Michael Matsunaga was fishing near Turtle Bay on August 30th (2022) and using fish and squid as bait when he reeled in a new state record in Hawaii for catching the heaviest octopus.
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Matsunaga caught a 25.95-pound octopus fishing at a depth of 400 feet deep breaking his brother’s 22-year-old state record in Hawaii.
Once he reeled the deep sea monster up from the depths and got it onto his boat, he still had to wrangle it because it was trying to escape.
“He has eight legs. I get two arms. I kind of put him in the cooler, but he tried to get out everything,” Matsunaga told Hawaii News Now. “I finally got him in the cooler, and then I had to sit on the cooler because he was kind of lifting [the top] up.”
Wildlife experts working with National Geographic, say there are about 300 types of octopus worldwide and some of the species can weigh up to 600 pounds.
To survive, octopuses usually blend into their surroundings by matching the colors and textures of their skin to the environment.
Another survival technique they have is they can squirt a cloud of ink at an approaching predator and temporarily blind them to get away.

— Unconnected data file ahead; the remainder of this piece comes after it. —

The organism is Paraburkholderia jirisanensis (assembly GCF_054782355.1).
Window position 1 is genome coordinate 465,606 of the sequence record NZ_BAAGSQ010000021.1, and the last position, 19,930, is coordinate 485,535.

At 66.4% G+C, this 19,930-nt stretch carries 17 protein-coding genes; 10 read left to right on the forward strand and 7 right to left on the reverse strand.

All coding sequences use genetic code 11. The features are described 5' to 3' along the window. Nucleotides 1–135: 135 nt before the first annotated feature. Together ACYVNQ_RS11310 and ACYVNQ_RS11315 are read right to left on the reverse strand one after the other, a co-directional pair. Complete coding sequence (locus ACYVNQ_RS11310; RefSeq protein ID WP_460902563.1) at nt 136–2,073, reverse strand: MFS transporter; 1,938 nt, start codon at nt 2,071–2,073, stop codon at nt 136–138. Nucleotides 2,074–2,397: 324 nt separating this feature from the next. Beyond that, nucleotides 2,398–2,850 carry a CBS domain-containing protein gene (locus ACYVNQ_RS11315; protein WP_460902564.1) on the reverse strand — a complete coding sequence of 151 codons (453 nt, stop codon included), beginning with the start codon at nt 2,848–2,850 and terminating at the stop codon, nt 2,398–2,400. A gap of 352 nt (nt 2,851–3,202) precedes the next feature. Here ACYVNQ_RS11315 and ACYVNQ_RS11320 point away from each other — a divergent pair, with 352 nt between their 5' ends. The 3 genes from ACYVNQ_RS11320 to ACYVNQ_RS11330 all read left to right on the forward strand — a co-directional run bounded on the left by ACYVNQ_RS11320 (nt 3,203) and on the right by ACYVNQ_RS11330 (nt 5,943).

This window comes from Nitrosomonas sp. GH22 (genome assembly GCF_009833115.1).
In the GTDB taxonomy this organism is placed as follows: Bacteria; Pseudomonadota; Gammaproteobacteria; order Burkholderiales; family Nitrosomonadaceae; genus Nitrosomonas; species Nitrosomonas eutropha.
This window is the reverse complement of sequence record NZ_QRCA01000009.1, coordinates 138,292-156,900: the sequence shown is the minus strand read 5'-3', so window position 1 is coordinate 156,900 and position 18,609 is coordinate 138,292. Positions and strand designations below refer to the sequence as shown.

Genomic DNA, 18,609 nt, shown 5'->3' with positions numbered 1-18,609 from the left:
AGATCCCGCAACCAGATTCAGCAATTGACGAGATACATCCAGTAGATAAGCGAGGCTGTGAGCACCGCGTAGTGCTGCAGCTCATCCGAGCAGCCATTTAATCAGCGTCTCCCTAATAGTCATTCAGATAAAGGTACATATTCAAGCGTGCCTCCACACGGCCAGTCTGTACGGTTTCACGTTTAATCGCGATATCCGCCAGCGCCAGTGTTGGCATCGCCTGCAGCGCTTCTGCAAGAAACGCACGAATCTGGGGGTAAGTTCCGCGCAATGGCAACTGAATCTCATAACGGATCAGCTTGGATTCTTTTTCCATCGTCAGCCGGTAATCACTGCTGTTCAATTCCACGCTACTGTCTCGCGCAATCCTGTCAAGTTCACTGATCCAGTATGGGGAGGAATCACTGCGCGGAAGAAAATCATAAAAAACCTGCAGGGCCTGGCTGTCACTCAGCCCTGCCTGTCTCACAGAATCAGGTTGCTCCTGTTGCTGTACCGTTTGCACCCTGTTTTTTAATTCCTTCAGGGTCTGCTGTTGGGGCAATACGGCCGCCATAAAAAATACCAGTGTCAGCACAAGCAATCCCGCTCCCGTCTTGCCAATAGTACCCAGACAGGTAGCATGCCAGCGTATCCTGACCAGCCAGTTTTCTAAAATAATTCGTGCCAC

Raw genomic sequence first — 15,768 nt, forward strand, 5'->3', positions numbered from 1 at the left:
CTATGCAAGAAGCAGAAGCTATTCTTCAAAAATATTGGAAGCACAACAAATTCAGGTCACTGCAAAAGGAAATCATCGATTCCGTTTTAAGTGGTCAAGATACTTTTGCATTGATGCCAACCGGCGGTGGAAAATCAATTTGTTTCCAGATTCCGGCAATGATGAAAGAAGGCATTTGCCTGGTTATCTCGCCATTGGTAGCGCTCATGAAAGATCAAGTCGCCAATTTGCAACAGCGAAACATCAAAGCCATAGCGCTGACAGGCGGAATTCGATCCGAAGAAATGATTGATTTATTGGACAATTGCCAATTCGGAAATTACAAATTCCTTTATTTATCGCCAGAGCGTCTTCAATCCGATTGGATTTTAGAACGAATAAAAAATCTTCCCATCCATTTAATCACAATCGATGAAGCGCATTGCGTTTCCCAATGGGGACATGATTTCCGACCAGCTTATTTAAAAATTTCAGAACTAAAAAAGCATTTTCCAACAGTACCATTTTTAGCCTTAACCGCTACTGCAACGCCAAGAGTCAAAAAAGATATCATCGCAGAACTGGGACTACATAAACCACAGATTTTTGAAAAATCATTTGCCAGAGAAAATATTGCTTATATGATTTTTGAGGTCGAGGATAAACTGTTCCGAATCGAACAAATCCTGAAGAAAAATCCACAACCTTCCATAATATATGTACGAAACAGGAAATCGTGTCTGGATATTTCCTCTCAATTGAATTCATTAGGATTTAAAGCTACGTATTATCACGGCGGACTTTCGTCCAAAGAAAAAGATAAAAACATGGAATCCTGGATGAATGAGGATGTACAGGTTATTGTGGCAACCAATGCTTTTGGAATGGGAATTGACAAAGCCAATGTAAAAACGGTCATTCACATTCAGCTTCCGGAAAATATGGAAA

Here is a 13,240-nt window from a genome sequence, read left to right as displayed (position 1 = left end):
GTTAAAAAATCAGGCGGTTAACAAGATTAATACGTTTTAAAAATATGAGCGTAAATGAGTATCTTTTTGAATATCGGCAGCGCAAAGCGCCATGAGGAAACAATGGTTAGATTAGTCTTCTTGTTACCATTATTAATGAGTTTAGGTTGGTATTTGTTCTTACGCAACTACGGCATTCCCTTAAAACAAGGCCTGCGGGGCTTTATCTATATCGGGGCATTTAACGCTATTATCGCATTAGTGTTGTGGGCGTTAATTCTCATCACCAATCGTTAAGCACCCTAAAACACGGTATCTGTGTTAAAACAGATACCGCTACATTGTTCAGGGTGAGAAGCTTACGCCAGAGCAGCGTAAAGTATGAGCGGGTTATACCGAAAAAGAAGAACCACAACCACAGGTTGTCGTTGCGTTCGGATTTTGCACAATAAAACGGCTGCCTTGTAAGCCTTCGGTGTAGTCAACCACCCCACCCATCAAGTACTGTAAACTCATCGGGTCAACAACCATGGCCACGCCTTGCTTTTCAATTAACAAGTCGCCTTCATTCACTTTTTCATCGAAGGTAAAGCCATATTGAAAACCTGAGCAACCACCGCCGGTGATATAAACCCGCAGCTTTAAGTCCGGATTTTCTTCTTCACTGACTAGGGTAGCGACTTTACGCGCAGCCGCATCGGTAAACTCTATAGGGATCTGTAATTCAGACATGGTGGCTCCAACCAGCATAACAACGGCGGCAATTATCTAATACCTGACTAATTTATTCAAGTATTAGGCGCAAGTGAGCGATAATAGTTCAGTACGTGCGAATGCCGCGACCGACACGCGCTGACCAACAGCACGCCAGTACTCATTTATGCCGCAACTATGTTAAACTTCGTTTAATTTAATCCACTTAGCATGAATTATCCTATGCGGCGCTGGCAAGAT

In Hawaii, octopuses are often called tako, which is the Japanese word for the animal. Octopuses are classified as cephalopods which puts them in the same family as squid and they are often served raw in poke dishes.
However, Matsunaga says he plans to cook his catch one leg at a time boiled in beer. This catch of his marks his second state record.
Matsunaga also currently holds the state record in Hawaii for an 11-pound, 6-ounce red snapper which he caught in 2005.
His new octopus record beat the previous record which was a 19-pounder caught in October of 2000 by Matsunaga’s brother Stewart.